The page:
Thomas Sherwood, father of the late Adiel Sherwood, who settled in Elizabethtown, below Brockville, in 1784, is said to have been the first settler in the United Counties. He had been a subaltern officer in Major Jessup's Corps, and located lot number One in the First Concession of Elizabethtown, about the first of June, 1784, and continued to live there until his death in 1826. His son Adiel Sherwood was Sheriff of the United Counties, within my memory, and died between twenty-five and thirty-five years ago full of years. In a written memoir furnished by him to Dr. Canniff, of Toronto, he said:

After the first year, we raised a supply of Indian corn, but had no mill to grind it, and were therefore compelled to pound it in a large mortar, manufacturing what we call "Samp," which was made into the Indian bread called by the Dutch "suppawn." The mortar was constructed in the following manner: We cut a log from a large tree, say two and one-half feet in diameter, and six feet in length, planted it firmly in the ground, so that about two feet projected above the surface; then carefully burned the centre of the top so as to form a considerable cavity, which was then scraped clean. We generally selected an ironwood tree about six inches in diameter from which to make the pestle. Many a time I have pounded with one until the sweat ran merrily down my back. Although this simple contrivance did well enough for corn, it did not answer for grinding wheat. The Government, seeing this difficulty, built a mill back of Kingston, where the inhabitants, for seven miles below Brockville, got their grinding done. In our neighborhood they got along well enough in summer, by lashing two wooden canoes together. Three persons would unite to manage the craft, each taking a grist. It generally took about a week to perform the journey. After horses were procured, kind Providence furnished a road on the ice until the road was passable by land. What is wonderful is that during the past fifty years it has not been practicable for horses and sleighs to traverse the ice from Brockville to Kingston, such a way having been provided, only when absolutely necessary, for the settlers.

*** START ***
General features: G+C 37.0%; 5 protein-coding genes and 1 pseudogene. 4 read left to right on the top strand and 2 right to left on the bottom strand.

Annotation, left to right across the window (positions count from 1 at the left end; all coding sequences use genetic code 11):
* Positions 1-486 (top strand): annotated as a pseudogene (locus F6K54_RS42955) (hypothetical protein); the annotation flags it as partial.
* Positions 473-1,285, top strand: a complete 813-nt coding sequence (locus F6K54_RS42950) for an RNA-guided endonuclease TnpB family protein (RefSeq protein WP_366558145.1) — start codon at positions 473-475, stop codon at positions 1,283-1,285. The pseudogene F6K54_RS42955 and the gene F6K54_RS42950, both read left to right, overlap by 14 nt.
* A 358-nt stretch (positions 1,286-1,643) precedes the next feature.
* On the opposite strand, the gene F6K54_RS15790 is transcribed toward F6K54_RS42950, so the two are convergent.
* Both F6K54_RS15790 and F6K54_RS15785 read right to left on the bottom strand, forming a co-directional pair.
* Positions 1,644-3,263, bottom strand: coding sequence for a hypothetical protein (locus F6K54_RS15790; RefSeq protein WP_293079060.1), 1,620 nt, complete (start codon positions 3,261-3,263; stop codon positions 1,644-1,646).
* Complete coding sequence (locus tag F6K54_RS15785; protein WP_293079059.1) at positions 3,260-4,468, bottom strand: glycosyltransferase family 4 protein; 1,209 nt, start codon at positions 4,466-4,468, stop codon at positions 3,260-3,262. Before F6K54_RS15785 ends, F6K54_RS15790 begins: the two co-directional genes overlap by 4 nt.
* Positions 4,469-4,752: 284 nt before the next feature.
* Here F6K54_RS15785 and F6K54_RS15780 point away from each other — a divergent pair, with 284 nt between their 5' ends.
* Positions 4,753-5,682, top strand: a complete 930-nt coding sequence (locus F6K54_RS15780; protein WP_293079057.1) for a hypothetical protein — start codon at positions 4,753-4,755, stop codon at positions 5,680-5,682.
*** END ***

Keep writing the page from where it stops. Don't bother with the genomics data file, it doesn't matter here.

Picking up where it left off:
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©Roberta Tuller 2023